Tuesday, November 18, 2008

No Bailout of Big Three: What Happens?

If the Big 2.014 do not get bailed out by the taxpayers, what happens?


So what?

It sounds worse than it is. Under Chapter XI (the most likely scenario), the automakers will reorganize, meaning that they will continue to operate but many of their contractural obligations will be re-worked--such as those with the UAW (and, correspondingly, with their white-collar employees).

But manufacturing, parts-distribution, etc., will continue.

Shareholders will get clobbered, temporarily. There will be some grinding of the gears. There will be staff cuts. And it's entirely possible that some operations will be under new ownership and/or management after a few years.

Think of it as an interlude in a hospital. There will be surgery, and sutures. There will be a recovery period. Painful, but necessary.

Another set of points, here from RedStates:

The issue comes down fundamentally to this: should the taxpayers throw an enormous of money that is unlikely ever to be repaid into General Motors, to keep them operating in their current bloated state? They have far too much production capacity, their labor costs are far too high, and they have far too many dealers.

GM needs to shut down some capacity, renegotiate with the UAW, and change their production mix to more fuel-efficient vehicles. And in all candor, they’ve known this for decades. Rather than complete these reforms over time (which would have exposed them to market risk), they instead very effectively negotiated with Congress for an endless parade of market-distorting regulations that shielded them from competition.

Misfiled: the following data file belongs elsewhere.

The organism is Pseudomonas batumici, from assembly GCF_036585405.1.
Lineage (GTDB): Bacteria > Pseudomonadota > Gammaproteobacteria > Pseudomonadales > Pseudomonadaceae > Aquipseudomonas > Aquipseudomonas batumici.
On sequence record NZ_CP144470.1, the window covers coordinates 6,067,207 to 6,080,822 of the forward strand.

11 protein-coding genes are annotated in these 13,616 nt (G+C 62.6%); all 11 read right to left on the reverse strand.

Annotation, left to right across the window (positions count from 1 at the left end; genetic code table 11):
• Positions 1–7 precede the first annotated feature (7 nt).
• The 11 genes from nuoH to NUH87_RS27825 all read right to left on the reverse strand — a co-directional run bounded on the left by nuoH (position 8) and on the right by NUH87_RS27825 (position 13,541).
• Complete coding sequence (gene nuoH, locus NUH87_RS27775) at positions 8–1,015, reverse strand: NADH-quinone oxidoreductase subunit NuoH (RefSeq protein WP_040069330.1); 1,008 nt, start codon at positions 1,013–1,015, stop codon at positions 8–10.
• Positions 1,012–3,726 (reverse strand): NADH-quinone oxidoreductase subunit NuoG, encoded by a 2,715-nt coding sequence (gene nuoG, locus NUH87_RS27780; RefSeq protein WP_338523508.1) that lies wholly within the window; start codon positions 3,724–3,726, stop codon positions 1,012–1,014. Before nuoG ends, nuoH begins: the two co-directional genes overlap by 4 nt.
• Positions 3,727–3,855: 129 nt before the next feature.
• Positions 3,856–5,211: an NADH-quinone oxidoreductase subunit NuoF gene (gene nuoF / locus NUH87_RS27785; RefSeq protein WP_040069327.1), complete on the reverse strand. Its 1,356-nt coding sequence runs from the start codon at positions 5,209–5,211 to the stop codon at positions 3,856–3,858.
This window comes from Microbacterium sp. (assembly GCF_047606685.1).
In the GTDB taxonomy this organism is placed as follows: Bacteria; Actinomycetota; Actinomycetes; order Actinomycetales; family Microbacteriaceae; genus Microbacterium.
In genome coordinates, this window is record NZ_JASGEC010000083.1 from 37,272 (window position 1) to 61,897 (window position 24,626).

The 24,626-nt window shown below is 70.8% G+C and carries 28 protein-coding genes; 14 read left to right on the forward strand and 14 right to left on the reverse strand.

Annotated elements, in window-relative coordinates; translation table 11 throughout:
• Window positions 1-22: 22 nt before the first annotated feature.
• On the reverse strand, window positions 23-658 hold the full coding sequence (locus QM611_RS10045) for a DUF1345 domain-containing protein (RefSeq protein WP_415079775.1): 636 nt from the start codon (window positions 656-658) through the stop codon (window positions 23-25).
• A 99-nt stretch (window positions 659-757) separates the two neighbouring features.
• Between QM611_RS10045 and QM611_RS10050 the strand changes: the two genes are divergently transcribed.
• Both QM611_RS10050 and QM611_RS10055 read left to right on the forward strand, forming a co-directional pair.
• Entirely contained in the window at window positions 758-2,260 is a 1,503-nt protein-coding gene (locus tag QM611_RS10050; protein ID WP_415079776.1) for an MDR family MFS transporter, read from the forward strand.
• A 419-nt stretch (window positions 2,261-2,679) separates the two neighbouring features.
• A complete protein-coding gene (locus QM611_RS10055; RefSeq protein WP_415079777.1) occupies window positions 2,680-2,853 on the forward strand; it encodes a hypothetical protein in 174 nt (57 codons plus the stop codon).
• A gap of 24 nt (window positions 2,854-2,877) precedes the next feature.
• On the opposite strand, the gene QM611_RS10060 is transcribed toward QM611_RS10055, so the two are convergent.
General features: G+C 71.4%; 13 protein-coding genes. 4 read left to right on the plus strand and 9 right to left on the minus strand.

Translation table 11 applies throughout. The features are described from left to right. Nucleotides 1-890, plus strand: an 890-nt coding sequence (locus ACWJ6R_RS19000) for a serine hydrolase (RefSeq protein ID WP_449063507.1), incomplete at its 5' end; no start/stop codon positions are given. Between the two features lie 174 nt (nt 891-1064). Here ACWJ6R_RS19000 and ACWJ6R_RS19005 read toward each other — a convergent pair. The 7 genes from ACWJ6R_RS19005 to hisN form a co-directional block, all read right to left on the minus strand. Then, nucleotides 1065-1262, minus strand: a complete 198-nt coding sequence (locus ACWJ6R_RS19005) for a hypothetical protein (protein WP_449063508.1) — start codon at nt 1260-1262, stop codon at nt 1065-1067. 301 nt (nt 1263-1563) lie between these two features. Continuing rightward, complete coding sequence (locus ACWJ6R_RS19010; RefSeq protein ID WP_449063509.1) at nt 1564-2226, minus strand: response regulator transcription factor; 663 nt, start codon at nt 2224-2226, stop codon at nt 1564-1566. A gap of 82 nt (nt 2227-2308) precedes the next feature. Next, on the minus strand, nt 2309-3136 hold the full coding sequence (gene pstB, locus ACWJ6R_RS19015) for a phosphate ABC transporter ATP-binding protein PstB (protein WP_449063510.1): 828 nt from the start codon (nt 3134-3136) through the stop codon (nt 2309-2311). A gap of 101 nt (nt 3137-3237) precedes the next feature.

The case to provide an emergency bridge loan for GM is basically this: they expect that sales will recover quickly from October’s extremely depressed levels. And they also expect that the North American market will rebound to at least 16 million vehicles sold per year by 2010

(Note well, however: GM was barely profitable from AUTOMOTIVE OPERATIONS even at 16 million vehicles-sales rate.)

And news:

...GM announced today that they’re postponing by a month the incentive payments that they owe their dealers for sales made in October. Outside estimates are that about half a billion dollars are being withheld from dealers.

This of course is being presented as a cash-preserving move. It also has the surely-unintended side-effect of causing GM’s dealers some very direct pain. Those dealers are all burning up the phone lines to their Congressmen right now, threatening to dump lots of employees on the street right before the holidays unless GM gets their bailout

For some reason, RedStates' essayist mentioned Chapter VII, but not Chapter XI.


Shoebox said...

Blackhedd's point on VII is that no one will loan them the money to operate while they "reorganize." That may likely be so. That is the only point where I could have some softness on a "bailout". If I trusted that someone was actually overseeing the reorganization I could support the Govt providing the interim financing.

Dad29 said...

Precisely where I come down, Shoebox.

Take John Shiely out of Briggs and put him where he can have a big impact...

Shoebox said...

The problem with this approach is that the Dems are going to put a bunch of new rules on what and how they make things...those rules alone would likely doom any reorganized company. Can you imagine anyone taking over the reorganization task for a max salary of $200K? They only "talent" they will get will be the same "talent" that is advising Paulson on how to funnel money to his homeys!